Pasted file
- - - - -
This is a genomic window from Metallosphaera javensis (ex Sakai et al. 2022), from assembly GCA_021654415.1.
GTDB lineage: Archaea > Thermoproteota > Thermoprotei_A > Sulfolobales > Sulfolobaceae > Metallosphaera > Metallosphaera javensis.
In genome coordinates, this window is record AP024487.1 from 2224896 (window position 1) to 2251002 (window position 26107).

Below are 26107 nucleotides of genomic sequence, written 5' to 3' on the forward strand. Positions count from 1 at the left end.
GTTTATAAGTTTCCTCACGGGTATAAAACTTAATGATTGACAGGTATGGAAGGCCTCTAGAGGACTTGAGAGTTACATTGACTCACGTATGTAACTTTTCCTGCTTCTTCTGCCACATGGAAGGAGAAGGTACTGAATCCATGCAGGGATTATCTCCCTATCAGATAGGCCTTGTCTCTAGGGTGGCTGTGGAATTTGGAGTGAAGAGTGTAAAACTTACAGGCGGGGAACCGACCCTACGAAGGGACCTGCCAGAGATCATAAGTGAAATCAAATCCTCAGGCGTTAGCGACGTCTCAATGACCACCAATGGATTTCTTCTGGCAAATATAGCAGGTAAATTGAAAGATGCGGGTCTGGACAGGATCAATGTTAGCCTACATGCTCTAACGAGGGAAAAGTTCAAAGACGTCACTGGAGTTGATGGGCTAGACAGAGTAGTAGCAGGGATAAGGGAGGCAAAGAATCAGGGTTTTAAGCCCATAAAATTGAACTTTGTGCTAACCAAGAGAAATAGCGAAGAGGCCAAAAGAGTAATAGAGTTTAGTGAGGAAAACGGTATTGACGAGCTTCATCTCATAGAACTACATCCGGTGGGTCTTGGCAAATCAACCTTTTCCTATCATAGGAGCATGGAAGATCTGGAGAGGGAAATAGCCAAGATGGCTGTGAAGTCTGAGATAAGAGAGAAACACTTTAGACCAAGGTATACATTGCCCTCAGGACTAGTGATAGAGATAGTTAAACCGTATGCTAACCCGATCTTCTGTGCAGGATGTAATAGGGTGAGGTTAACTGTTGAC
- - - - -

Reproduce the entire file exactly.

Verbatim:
This is a genomic window from Metallosphaera javensis (ex Sakai et al. 2022), from assembly GCA_021654415.1.
GTDB lineage: Archaea > Thermoproteota > Thermoprotei_A > Sulfolobales > Sulfolobaceae > Metallosphaera > Metallosphaera javensis.
In genome coordinates, this window is record AP024487.1 from 2224896 (window position 1) to 2251002 (window position 26107).

Below are 26107 nucleotides of genomic sequence, written 5' to 3' on the forward strand. Positions count from 1 at the left end.
GTTTATAAGTTTCCTCACGGGTATAAAACTTAATGATTGACAGGTATGGAAGGCCTCTAGAGGACTTGAGAGTTACATTGACTCACGTATGTAACTTTTCCTGCTTCTTCTGCCACATGGAAGGAGAAGGTACTGAATCCATGCAGGGATTATCTCCCTATCAGATAGGCCTTGTCTCTAGGGTGGCTGTGGAATTTGGAGTGAAGAGTGTAAAACTTACAGGCGGGGAACCGACCCTACGAAGGGACCTGCCAGAGATCATAAGTGAAATCAAATCCTCAGGCGTTAGCGACGTCTCAATGACCACCAATGGATTTCTTCTGGCAAATATAGCAGGTAAATTGAAAGATGCGGGTCTGGACAGGATCAATGTTAGCCTACATGCTCTAACGAGGGAAAAGTTCAAAGACGTCACTGGAGTTGATGGGCTAGACAGAGTAGTAGCAGGGATAAGGGAGGCAAAGAATCAGGGTTTTAAGCCCATAAAATTGAACTTTGTGCTAACCAAGAGAAATAGCGAAGAGGCCAAAAGAGTAATAGAGTTTAGTGAGGAAAACGGTATTGACGAGCTTCATCTCATAGAACTACATCCGGTGGGTCTTGGCAAATCAACCTTTTCCTATCATAGGAGCATGGAAGATCTGGAGAGGGAAATAGCCAAGATGGCTGTGAAGTCTGAGATAAGAGAGAAACACTTTAGACCAAGGTATACATTGCCCTCAGGACTAGTGATAGAGATAGTTAAACCGTATGCTAACCCGATCTTCTGTGCAGGATGTAATAGGGTGAGGTTAACTGTTGAC